The court held that a reasonable juror could find that the employees’ letter was done, at least in part, as private citizens on a matter of public concern. It was not part of the employees’ job duties and responsibilities to formulate or comment on proposed department policies. And the letter itself addressed a number of matters of public concern that were not specific to the employees’ job duties, such as the ability of criminal defendants to report to the new location. In addition, the employees were not simply taking their concerns up the administrative chain. In fact, they were criticized for not doing so. Rather they were commenting to a separate branch of the government, the County Legislature, which is what a typical citizen would do.  Finally, the court held that the “Memorandum of Warning” was a sufficient adverse employment action to constitute retaliation. Accordingly, the defendants’ motion for summary judgment was denied and the matter will now proceed to settlement or trial. 

The opposite conclusion was reached the next day in Bell v. New York State Department of Correction, et al., 2019 WL 1305809 (N.D.N.Y. Mar. 22, 2019).  The plaintiff was a corrections officer at Riverview Correctional Facility.  He filed suit alleging, among a number of other things, that the Department of Corrections violated his First Amendment rights by retaliating against him for complaining to his union and supervisors that overtime shifts were being assigned unfairly and for subsequently issuing a newsletter to his fellow officers proposing a voluntary overtime system. The defendants moved to dismiss the claim on the grounds that the speech was not protected by the First Amendment. The court agreed with the defendants. The court began its analysis with the well-established principle that “[t]he First Amendment does not protect all private ventings of disgruntled public employees.”  “[A]n employee’s complaints about scheduling and overtime pay are not matters of public concern; such claims are the quintessential employee grievance not protected by the First Amendment.”  The plaintiff’s claim was not saved by the fact that he included allegations that the reason his proposal was not accepted was because “corrupt officers” prevented it and “his proposal would have stopped alleged theft of overtime pay due to preferential overtime job assignments.”  The court noted that a personal grievance is not transformed into a matter of public concern by referencing a public interest in the way public institutions are run.  Because the plaintiff’s speech was not done as a private citizen on a matter of public concern, it was not subject to protection under the First Amendment.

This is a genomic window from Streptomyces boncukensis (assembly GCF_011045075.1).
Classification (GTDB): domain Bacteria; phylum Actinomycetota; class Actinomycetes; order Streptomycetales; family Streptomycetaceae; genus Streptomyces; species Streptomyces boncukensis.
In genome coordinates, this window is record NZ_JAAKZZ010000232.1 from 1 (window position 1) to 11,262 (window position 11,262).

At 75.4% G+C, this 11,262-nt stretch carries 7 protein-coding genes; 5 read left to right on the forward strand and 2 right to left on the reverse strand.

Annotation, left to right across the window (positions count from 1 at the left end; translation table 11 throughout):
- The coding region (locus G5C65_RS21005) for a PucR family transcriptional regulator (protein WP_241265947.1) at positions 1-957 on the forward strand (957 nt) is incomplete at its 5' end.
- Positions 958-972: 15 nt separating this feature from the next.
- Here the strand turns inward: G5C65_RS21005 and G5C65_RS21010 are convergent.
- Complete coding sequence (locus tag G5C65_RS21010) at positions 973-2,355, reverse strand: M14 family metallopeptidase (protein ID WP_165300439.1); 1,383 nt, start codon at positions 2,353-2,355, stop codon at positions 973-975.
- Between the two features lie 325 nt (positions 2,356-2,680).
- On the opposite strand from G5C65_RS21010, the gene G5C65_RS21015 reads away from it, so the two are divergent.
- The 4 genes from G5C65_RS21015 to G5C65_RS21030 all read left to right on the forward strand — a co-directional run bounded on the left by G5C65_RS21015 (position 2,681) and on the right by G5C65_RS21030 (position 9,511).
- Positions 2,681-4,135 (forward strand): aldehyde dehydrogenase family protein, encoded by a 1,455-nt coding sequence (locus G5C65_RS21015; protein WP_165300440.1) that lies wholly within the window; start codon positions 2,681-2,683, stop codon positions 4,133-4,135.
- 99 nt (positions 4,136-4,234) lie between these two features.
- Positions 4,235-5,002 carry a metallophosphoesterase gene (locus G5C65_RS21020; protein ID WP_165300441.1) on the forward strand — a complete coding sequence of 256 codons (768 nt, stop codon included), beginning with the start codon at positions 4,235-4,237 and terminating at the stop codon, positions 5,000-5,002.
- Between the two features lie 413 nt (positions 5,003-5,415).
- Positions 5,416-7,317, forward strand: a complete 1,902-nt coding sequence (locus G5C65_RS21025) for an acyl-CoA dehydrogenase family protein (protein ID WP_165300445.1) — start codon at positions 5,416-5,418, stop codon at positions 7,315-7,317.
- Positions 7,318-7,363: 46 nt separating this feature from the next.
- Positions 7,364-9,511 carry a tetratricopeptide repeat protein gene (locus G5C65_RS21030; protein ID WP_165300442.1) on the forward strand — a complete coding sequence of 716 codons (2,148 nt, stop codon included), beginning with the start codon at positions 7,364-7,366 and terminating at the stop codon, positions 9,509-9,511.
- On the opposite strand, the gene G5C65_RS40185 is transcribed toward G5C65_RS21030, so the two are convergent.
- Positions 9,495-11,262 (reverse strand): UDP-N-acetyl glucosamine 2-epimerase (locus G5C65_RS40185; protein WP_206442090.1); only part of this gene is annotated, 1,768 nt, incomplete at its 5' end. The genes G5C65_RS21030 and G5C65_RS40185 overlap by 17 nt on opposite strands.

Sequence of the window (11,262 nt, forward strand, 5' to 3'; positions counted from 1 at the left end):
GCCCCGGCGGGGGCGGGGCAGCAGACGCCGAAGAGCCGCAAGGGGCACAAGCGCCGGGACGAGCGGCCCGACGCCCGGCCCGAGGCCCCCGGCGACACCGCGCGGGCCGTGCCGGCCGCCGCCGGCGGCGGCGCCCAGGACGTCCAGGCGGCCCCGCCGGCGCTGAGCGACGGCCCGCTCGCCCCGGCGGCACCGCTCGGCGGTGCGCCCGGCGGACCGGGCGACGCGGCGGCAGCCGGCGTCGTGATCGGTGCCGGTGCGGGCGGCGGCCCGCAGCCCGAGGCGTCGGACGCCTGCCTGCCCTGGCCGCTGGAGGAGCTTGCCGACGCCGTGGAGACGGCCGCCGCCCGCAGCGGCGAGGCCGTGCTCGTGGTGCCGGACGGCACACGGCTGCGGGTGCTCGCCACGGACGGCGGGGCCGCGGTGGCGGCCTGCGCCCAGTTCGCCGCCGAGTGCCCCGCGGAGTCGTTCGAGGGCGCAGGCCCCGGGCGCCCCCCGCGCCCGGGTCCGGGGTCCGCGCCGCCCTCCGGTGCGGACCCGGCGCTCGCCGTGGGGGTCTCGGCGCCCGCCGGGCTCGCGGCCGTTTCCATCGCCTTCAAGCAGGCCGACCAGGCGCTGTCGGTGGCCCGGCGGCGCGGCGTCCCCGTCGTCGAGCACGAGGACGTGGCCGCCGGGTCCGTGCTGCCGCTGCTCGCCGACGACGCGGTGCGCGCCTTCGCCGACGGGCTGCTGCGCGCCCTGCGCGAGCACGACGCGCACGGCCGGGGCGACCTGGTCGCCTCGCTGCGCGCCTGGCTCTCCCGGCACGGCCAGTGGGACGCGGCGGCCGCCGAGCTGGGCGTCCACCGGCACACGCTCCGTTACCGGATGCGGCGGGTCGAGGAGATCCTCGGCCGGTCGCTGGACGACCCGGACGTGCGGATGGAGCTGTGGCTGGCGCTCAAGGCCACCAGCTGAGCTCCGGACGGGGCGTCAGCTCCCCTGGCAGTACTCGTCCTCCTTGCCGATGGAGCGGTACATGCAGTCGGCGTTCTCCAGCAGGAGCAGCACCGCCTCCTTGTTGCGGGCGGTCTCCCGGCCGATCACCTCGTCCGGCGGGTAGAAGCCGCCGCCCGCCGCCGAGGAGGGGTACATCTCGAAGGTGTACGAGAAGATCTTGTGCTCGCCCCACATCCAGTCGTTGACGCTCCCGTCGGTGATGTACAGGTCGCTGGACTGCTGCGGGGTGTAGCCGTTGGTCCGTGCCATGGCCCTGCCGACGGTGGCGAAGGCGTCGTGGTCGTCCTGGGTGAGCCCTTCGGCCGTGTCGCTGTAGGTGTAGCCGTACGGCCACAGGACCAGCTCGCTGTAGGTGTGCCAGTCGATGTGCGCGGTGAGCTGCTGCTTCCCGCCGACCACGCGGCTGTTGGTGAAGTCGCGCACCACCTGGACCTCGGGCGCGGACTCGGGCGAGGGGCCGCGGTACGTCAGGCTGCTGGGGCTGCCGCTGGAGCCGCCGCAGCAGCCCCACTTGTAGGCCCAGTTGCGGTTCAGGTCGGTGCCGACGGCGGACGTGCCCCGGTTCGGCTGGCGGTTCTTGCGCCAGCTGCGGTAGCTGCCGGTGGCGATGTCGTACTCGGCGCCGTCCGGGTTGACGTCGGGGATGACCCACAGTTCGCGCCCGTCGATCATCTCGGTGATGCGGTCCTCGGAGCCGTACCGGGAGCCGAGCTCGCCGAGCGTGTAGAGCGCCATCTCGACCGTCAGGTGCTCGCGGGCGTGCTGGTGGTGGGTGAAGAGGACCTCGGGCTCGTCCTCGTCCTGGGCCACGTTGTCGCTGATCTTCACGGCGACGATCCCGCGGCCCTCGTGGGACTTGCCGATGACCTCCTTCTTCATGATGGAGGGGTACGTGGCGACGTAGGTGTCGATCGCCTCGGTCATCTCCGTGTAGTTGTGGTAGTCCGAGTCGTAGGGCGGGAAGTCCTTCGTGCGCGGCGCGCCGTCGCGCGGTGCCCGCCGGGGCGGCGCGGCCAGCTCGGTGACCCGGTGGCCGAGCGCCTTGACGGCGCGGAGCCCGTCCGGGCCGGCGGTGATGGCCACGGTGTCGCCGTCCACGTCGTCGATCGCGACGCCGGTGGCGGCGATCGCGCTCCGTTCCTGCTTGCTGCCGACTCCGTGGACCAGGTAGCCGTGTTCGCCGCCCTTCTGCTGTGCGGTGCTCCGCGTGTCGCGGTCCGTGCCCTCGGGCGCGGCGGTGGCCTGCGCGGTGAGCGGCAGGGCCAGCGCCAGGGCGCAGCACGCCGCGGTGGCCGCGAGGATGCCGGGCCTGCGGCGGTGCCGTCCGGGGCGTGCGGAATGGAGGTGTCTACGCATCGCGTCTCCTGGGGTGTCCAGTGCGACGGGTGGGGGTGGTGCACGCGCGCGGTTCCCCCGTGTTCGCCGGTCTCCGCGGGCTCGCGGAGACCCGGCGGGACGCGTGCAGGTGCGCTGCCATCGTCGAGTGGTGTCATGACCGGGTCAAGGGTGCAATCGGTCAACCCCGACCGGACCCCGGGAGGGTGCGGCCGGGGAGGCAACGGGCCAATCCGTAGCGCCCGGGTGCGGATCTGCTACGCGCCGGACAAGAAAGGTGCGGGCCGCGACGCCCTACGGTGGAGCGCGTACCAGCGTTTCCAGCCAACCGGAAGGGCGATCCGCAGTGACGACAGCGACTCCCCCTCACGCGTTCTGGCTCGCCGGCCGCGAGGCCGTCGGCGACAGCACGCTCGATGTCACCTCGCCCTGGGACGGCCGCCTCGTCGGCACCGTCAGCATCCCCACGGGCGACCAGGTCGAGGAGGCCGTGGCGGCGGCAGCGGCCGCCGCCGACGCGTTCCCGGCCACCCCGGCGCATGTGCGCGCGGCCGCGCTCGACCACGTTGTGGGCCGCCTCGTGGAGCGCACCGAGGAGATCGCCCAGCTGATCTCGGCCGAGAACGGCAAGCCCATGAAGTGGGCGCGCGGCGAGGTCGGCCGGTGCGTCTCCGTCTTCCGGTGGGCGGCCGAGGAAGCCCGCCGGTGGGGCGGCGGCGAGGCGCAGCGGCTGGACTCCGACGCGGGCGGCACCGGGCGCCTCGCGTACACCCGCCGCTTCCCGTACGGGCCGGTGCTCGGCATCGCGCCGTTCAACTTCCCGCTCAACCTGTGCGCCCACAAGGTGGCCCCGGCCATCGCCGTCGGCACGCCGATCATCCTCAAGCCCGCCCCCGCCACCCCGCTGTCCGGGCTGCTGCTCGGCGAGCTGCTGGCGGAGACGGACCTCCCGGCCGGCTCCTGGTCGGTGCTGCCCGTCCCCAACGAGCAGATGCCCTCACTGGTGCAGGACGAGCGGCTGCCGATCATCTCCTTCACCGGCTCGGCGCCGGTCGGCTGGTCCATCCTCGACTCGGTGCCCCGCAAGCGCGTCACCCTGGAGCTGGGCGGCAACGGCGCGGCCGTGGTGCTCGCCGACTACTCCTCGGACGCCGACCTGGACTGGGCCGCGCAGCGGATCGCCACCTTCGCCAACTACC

The takeaway from these two cases is relatively straightforward. When evaluating whether a public employee has engaged in protected speech, the question should be asked: is the subject of their speech something that a citizen at large could say?  Stated another way, is the subject matter of the speech particular to the employee’s job duties and responsibilities?  If the answer to the former is “yes,” or the latter “no,” then the employer should tread lightly when it comes to disciplining the employee for that speech.